The polls suggest that after months of hovering around 60 percent, Obama appears to be within striking distance of the 75-80 percent of the Jewish vote won by the three previous Democratic nominees for president.
A Gallup tracking poll of 564 Jewish registered voters, taken over the first three weeks of October, found Obama leading Republican John McCain by a 74-22 percent margin. That was a 13-point increase in support for the Democratic nominee since Gallup’s July poll, which had Obama leading 61-34 percent.
Gallup also released Jewish data from tracking polls in the two previous months showing a steady rise for Obama. The Illinois senator garnered 66 percent in August and 69 percent in September, with McCain at 25 percent for both months. The margin of error for the October survey is plus or minus 5 percent.
Meanwhile, a Qunnipiac University poll taken Oct. 16-21 in Florida found Obama winning 77 percent of Jewish voters in that state to just 20 percent for McCain.
While the Jewish statistic in the latter poll was based on a relatively small sample size of 87, and has a margin of error of plus or minus 10.5 percent, the finding is notable because some leading Jewish Democrats in the state had publicly worried this summer about resistance to Obama among South Florida Jews.
Some Democratic operatives say concerns over Obama’s lack of experience seem to have been overtaken in some Jewish voters’ minds by worries over the inexperience of Republican vice-presidential candidate Sarah Palin, as well as the Alaska governor’s conservative political views on hot-button social issues such as abortion.
An American Jewish Committee survey in early September found that just 34 percent of the Jewish community approved of McCain’s pick for running mate, with 57 percent disapproving.
Jewish feelings appear to match those in the overall electorate toward Palin. An NBC News/Wall Street Journal poll released last week found 55 percent of voters believe Palin is not qualified to serve as president. Her lack of qualifications was seen in the poll as the biggest concern about a McCain presidency.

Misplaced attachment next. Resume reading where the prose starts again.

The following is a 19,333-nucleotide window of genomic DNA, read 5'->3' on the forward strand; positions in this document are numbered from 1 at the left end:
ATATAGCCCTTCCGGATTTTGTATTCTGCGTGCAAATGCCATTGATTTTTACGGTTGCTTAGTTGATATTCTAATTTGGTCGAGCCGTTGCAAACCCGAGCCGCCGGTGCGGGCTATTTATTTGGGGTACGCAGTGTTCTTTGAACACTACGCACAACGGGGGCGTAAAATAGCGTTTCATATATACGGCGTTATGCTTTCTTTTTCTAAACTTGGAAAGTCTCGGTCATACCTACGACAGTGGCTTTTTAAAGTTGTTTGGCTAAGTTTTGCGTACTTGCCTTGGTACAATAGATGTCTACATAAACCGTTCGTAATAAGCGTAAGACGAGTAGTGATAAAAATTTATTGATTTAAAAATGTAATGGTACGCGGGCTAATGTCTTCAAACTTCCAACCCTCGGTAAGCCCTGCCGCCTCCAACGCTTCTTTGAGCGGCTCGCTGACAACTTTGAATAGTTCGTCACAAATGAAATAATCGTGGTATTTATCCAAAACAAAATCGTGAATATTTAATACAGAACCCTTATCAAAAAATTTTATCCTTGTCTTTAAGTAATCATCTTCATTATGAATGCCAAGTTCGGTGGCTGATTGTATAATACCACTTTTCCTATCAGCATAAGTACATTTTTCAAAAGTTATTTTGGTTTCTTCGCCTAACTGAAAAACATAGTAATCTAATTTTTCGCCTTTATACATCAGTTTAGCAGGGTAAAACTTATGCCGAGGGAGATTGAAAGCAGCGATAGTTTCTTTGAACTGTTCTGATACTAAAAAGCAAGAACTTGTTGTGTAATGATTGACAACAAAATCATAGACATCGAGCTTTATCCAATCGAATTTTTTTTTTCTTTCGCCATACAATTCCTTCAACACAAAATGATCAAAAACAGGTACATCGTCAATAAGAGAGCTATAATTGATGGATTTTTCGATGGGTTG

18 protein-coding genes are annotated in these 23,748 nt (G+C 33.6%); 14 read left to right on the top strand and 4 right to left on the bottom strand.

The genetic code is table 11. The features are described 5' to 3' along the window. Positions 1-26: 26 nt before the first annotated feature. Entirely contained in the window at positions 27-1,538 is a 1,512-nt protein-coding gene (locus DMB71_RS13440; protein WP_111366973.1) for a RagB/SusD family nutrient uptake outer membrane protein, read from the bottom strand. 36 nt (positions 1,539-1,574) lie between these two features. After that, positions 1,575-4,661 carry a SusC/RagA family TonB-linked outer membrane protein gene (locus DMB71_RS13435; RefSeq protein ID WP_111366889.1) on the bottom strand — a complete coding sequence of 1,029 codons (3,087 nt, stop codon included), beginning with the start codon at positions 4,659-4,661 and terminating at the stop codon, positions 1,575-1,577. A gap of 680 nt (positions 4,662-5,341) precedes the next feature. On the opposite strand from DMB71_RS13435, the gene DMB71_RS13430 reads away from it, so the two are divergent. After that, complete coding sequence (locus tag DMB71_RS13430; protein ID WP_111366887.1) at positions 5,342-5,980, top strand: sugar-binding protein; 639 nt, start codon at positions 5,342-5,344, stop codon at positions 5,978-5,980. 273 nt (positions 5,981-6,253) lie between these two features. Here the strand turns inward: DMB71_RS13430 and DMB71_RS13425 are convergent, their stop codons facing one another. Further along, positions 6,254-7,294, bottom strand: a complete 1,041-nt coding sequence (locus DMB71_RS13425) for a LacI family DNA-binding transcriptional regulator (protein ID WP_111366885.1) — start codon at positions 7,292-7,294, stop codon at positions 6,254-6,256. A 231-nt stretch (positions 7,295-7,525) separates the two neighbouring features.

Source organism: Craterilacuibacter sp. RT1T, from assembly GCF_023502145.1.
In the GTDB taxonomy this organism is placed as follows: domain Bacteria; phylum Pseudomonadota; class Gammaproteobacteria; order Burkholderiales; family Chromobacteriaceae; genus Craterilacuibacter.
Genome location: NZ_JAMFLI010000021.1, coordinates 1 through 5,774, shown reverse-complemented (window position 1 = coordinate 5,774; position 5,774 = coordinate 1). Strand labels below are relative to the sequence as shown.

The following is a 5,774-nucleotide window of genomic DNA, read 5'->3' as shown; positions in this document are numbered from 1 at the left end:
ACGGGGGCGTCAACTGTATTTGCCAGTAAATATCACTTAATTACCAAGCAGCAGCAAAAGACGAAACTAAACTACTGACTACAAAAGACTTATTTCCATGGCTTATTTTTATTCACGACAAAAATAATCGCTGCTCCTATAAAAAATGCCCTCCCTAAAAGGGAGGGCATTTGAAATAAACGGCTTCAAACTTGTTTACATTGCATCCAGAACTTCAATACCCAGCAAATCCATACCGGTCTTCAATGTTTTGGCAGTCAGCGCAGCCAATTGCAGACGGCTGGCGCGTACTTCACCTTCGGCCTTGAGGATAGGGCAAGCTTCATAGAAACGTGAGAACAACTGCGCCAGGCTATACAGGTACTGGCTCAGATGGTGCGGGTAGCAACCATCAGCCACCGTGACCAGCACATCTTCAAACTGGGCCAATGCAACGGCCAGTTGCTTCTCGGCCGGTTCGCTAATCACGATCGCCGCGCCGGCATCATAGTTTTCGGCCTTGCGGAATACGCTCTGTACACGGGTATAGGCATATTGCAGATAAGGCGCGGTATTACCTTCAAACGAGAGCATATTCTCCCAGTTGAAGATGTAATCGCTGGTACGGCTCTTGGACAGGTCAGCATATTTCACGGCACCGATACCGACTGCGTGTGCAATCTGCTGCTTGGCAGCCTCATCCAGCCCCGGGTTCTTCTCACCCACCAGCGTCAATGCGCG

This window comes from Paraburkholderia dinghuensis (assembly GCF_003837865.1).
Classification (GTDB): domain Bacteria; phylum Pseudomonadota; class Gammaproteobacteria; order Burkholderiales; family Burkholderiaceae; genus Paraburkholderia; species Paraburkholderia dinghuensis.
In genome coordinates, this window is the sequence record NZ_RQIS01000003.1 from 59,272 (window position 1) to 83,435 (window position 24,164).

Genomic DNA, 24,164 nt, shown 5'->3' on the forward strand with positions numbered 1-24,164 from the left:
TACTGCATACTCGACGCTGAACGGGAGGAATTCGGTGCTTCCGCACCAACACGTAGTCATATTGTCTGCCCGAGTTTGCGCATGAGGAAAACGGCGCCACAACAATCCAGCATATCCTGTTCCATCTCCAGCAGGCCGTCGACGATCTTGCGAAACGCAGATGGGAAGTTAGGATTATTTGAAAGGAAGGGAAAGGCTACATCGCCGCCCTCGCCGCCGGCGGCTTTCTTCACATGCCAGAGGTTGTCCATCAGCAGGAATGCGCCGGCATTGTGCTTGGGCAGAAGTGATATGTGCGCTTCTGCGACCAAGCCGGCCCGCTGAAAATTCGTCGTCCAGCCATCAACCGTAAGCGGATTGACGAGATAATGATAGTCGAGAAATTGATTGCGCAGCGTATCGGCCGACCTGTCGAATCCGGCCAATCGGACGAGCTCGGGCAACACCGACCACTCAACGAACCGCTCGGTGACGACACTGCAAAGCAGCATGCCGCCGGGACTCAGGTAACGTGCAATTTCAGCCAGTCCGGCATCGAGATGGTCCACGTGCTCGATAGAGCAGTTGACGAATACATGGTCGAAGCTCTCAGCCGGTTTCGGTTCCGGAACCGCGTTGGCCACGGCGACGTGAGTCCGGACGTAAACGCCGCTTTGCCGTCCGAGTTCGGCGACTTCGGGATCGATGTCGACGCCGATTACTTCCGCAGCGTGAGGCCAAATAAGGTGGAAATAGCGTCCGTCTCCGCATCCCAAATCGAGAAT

Matt Brooks, executive director of the Republican Jewish Coalition, rejected the idea that Palin – who has voiced staunch support for Israel and a hard line on Iran – was a factor in the recent swing toward Obama among Jewish voters. “I don’t believe this has anything to do with Sarah Palin whatsoever,” he said. “Nobody I know is voting for vice president.”
Brooks attributed McCain’s decline in the Jewish community to the “volatility” in the electorate during the recent economic crisis. He argued that as Obama gained ground in the country as a whole in recent weeks, he naturally also gained ground among Jews. Saying he expected the race to tighten nationally, Brooks predicted that McCain’s numbers in the Jewish community would bounce back as well.
The Palin pick may have nullified McCain’s greatest strength in the Jewish community, Democratic observers said.
Some suggested that earlier in the campaign, McCain was more appealing to Jews than other Republican presidential candidates because of his strained relations with the religious right over the years and his moderate record on a variety of issues, from embryonic stem-cell research to immigration.
Palin, conversely, is more line with the thinking of religious conservatives and has been embraced by that group.